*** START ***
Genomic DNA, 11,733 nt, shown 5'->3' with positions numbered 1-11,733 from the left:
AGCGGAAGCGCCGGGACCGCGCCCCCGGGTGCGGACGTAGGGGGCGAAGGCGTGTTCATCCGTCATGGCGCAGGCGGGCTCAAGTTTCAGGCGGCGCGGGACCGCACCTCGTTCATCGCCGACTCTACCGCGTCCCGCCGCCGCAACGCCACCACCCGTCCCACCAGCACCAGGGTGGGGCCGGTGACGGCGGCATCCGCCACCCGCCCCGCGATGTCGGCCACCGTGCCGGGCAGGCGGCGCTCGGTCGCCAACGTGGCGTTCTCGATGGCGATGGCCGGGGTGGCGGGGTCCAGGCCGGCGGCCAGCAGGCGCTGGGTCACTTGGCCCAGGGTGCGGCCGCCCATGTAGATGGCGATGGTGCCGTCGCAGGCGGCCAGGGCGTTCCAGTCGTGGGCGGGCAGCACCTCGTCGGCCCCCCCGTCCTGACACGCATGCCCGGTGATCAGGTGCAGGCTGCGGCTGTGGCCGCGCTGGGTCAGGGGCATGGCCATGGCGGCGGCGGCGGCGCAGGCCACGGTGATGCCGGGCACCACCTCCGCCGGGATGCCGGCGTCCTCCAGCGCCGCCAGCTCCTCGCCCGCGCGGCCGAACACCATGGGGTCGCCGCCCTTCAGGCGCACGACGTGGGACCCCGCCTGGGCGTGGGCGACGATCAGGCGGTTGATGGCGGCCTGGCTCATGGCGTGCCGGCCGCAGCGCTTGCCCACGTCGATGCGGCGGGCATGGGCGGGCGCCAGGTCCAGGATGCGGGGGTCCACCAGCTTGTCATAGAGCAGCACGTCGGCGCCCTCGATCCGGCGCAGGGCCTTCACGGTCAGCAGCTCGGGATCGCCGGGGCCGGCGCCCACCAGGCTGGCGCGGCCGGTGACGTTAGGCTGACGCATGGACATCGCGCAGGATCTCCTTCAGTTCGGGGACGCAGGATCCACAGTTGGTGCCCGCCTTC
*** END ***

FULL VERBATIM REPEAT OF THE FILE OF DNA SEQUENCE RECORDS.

Genomic DNA, 11,733 nt, shown 5'->3' with positions numbered 1-11,733 from the left:
AGCGGAAGCGCCGGGACCGCGCCCCCGGGTGCGGACGTAGGGGGCGAAGGCGTGTTCATCCGTCATGGCGCAGGCGGGCTCAAGTTTCAGGCGGCGCGGGACCGCACCTCGTTCATCGCCGACTCTACCGCGTCCCGCCGCCGCAACGCCACCACCCGTCCCACCAGCACCAGGGTGGGGCCGGTGACGGCGGCATCCGCCACCCGCCCCGCGATGTCGGCCACCGTGCCGGGCAGGCGGCGCTCGGTCGCCAACGTGGCGTTCTCGATGGCGATGGCCGGGGTGGCGGGGTCCAGGCCGGCGGCCAGCAGGCGCTGGGTCACTTGGCCCAGGGTGCGGCCGCCCATGTAGATGGCGATGGTGCCGTCGCAGGCGGCCAGGGCGTTCCAGTCGTGGGCGGGCAGCACCTCGTCGGCCCCCCCGTCCTGACACGCATGCCCGGTGATCAGGTGCAGGCTGCGGCTGTGGCCGCGCTGGGTCAGGGGCATGGCCATGGCGGCGGCGGCGGCGCAGGCCACGGTGATGCCGGGCACCACCTCCGCCGGGATGCCGGCGTCCTCCAGCGCCGCCAGCTCCTCGCCCGCGCGGCCGAACACCATGGGGTCGCCGCCCTTCAGGCGCACGACGTGGGACCCCGCCTGGGCGTGGGCGACGATCAGGCGGTTGATGGCGGCCTGGCTCATGGCGTGCCGGCCGCAGCGCTTGCCCACGTCGATGCGGCGGGCATGGGCGGGCGCCAGGTCCAGGATGCGGGGGTCCACCAGCTTGTCATAGAGCAGCACGTCGGCGCCCTCGATCCGGCGCAGGGCCTTCACGGTCAGCAGCTCGGGATCGCCGGGGCCGGCGCCCACCAGGCTGGCGCGGCCGGTGACGTTAGGCTGACGCATGGACATCGCGCAGGATCTCCTTCAGTTCGGGGACGCAGGATCCACAGTTGGTGCCCGCCTTC